By PAT HARTMAN
When does a trip become a quest? When the traveler is in search of a specific object or goal. In the case of David Farley, the goal has caused some raised eyebrows. Mike Barish, a New York freelancer who is fond of sports and whiskey, and also a TravelTalk blogger at Gadling, looks into the peculiar mission of this travel writer who has just published a book called An Irreverent Curiosity. Barish says Farley has written:
a truly enjoyable, educational and funny chronicle of his time in Calcata, Italy searching for Jesus’ foreskin…Along the way, he met a wide array of locals, each quirkier than the last. He deceived priests at the Vatican, befriended a woman who talks to birds and managed to put a tiny village back on the map.
Farley had visited the little Italian village of Calcata before, when he and his wife lived in Rome, and found a rather weird place populated by even weirder people — in the best possible way, of course — artists, mystics, actors, and other kinds of bohemians. What brought him back? Farley has written travel articles for the New York Times, the Washington Post, and quite a few other publications, and his essays have appeared in several anthologies published by Travelers’ Tales, so it’s not unusual that he should go to Italy. But what motivated this unusual mission?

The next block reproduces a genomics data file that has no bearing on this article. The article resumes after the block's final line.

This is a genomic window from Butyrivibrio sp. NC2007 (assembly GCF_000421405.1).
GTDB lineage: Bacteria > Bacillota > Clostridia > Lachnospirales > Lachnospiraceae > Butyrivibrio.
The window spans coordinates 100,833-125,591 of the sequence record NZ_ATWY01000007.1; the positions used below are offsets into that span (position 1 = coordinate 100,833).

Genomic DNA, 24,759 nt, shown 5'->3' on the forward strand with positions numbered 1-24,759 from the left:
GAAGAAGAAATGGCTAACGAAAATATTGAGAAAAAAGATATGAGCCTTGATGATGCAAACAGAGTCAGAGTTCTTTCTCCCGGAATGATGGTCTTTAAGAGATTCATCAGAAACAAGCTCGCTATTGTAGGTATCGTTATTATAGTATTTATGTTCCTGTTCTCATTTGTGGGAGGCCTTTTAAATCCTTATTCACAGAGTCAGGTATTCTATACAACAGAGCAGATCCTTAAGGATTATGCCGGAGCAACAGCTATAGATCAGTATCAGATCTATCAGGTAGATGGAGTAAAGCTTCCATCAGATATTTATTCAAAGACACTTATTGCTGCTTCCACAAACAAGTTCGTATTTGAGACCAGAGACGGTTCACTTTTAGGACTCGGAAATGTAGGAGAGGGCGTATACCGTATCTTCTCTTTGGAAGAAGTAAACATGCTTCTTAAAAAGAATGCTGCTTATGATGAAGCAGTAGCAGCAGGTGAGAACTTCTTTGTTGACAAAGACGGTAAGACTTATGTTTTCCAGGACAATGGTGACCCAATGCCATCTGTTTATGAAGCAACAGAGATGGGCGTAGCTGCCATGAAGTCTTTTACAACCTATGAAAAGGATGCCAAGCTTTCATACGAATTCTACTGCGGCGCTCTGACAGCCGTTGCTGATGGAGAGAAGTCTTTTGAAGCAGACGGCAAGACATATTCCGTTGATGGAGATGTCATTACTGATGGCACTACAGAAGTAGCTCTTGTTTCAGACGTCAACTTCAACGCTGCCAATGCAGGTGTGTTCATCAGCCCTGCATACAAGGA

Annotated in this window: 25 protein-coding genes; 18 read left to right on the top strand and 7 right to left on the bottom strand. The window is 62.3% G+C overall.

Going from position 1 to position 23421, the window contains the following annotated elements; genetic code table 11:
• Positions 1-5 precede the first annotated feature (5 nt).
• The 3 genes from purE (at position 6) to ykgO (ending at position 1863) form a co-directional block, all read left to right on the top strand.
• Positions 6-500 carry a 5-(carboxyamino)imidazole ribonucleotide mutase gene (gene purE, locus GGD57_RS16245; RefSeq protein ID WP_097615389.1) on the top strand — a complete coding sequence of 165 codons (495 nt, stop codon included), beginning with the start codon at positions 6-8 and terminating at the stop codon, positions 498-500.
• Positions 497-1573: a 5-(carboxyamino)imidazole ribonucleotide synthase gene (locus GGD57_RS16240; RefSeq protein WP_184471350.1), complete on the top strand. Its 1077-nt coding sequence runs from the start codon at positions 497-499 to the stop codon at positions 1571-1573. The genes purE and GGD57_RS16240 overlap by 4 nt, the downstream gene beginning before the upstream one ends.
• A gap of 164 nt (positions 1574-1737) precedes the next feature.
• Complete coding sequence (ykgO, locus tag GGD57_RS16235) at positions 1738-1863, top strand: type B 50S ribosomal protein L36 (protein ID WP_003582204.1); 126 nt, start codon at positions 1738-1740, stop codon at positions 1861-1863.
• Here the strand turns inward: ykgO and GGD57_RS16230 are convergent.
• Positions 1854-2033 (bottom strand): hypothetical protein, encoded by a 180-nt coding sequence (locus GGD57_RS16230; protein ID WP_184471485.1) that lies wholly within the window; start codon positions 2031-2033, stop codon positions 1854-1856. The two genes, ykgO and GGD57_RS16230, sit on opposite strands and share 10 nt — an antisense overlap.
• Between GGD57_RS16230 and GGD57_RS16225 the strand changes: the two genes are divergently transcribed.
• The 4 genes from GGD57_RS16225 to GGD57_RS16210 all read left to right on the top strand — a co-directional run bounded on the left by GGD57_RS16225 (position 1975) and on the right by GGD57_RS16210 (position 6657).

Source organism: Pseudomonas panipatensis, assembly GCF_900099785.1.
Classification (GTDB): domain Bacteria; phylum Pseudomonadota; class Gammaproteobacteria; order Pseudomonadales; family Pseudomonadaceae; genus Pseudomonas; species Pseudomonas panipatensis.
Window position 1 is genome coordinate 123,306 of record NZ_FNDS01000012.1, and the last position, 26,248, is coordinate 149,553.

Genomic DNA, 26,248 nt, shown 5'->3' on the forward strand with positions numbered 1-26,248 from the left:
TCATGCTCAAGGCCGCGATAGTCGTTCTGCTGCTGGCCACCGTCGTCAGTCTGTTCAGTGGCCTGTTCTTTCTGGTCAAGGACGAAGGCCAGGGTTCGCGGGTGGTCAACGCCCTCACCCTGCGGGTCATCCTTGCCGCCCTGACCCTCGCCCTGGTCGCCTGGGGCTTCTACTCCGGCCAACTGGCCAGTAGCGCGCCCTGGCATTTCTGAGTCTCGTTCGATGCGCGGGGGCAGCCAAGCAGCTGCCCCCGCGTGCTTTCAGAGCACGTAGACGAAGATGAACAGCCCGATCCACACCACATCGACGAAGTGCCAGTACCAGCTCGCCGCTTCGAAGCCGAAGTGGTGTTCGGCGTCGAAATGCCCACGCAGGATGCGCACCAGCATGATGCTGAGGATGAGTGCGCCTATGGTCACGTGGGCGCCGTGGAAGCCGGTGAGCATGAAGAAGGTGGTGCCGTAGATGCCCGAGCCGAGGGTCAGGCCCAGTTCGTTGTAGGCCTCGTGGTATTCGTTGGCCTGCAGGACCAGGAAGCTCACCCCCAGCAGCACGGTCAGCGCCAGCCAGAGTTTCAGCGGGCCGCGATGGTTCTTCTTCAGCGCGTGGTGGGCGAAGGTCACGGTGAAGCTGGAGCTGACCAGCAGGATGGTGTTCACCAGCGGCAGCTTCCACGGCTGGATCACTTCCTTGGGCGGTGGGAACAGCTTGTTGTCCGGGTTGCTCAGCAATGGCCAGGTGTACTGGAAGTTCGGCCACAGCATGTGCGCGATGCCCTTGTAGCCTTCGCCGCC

We checked out David Farley’s own site, the better to, so to speak, flesh out the story. The holy relic was once in the keeping of the legendary emperor Charlemagne, but at some point in history was stolen by a soldier and somehow ended up in Calcata. Apparently, like any holy relic worthy of the name, it was responsible for a certain number of miracles, and people began making pilgrimages to the mountain town. Then, in 1983, the object was stolen. And to find out what happened after that… we would have to read the book, wouldn’t we?
Speaking of Rome, it will surprise no one to learn that Kevin Dolgin has been there, and written about it in The Third Tower Up From the Road. He has some rather unusual theories which are aired in “The Nesting Habits of Roman Cars.” The question is, has Kevin discovered a whole new field ripe for scientific inquiry? Or is all this speculation the result of too much vino? It’s up to the reader to decide.